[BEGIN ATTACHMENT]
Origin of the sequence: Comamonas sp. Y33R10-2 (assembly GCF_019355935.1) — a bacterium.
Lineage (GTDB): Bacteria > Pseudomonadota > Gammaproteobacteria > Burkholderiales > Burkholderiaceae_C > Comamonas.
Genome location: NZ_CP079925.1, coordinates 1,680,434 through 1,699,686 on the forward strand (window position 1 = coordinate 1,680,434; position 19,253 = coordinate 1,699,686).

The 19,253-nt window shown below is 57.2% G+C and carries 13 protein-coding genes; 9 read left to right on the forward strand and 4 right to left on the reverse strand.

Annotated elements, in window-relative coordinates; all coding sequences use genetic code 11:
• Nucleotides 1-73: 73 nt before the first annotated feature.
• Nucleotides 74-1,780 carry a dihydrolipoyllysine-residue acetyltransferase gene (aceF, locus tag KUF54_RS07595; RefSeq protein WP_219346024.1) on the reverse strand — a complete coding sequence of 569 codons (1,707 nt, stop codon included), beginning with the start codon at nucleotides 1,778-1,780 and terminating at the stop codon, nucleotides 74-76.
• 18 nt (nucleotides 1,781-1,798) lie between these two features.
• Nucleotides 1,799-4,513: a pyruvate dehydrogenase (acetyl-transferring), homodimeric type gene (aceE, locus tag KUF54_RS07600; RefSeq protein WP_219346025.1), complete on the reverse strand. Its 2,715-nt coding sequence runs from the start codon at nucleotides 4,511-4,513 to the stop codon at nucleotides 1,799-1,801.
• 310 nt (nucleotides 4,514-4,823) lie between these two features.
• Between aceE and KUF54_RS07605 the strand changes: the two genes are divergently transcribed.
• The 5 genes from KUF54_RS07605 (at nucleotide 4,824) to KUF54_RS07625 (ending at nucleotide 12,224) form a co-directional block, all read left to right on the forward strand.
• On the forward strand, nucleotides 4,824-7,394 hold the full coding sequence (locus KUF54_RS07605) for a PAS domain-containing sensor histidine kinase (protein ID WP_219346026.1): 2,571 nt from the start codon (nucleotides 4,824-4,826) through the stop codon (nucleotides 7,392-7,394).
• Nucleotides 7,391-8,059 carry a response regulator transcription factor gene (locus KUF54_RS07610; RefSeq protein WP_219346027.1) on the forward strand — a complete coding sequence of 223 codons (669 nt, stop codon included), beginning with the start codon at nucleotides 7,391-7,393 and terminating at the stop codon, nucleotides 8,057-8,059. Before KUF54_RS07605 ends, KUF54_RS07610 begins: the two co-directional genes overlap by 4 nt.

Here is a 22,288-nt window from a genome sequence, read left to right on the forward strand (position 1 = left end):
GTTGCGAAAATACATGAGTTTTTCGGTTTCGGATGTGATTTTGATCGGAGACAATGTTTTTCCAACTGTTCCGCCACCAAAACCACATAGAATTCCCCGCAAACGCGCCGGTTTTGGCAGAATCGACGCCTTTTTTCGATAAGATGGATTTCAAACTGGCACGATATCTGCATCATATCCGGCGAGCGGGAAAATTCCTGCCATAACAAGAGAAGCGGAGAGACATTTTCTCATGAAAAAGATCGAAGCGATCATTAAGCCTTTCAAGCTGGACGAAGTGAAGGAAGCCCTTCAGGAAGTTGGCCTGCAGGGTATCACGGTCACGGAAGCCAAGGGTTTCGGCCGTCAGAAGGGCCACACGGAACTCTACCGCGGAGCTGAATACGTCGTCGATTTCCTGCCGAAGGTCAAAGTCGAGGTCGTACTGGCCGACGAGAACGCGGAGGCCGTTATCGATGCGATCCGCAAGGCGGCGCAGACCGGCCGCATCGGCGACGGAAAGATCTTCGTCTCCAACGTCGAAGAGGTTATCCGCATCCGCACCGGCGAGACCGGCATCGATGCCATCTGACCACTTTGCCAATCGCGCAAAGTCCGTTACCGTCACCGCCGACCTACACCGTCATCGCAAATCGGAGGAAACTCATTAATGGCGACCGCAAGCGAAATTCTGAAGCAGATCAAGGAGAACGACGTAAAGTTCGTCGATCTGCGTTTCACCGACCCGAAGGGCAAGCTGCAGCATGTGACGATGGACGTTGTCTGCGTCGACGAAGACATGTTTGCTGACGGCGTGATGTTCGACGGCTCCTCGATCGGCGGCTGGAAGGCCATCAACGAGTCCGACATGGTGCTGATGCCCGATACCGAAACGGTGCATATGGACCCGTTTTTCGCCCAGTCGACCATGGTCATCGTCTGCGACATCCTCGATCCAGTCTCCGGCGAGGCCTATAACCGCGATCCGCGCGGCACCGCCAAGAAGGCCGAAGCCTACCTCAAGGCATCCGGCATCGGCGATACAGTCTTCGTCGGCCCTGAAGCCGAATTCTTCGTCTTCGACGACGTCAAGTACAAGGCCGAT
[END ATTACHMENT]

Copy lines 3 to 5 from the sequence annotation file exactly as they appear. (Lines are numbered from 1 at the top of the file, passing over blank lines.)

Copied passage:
Genome location: NZ_CP079925.1, coordinates 1,680,434 through 1,699,686 on the forward strand (window position 1 = coordinate 1,680,434; position 19,253 = coordinate 1,699,686).

The 19,253-nt window shown below is 57.2% G+C and carries 13 protein-coding genes; 9 read left to right on the forward strand and 4 right to left on the reverse strand.

Annotated elements, in window-relative coordinates; all coding sequences use genetic code 11: